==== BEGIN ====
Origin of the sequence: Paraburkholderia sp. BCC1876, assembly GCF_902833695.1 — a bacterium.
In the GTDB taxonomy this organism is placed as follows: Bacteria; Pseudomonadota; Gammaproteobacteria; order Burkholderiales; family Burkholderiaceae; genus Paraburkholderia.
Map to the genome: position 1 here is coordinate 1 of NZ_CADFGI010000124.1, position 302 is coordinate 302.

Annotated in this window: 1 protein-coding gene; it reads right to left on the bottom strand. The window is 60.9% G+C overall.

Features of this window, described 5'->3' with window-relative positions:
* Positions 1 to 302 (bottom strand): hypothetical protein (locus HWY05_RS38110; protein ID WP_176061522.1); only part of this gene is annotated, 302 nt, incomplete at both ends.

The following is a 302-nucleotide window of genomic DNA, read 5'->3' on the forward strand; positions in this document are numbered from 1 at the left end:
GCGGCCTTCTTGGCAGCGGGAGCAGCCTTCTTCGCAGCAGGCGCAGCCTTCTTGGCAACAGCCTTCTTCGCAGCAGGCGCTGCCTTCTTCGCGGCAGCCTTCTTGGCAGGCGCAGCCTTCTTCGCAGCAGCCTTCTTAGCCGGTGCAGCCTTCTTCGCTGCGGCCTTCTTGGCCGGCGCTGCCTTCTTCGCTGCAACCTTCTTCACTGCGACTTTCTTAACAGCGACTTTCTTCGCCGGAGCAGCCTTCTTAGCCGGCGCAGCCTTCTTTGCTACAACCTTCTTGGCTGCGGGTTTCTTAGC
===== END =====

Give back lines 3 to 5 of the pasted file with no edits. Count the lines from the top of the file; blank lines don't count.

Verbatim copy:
Map to the genome: position 1 here is coordinate 1 of NZ_CADFGI010000124.1, position 302 is coordinate 302.

Annotated in this window: 1 protein-coding gene; it reads right to left on the bottom strand. The window is 60.9% G+C overall.

Features of this window, described 5'->3' with window-relative positions: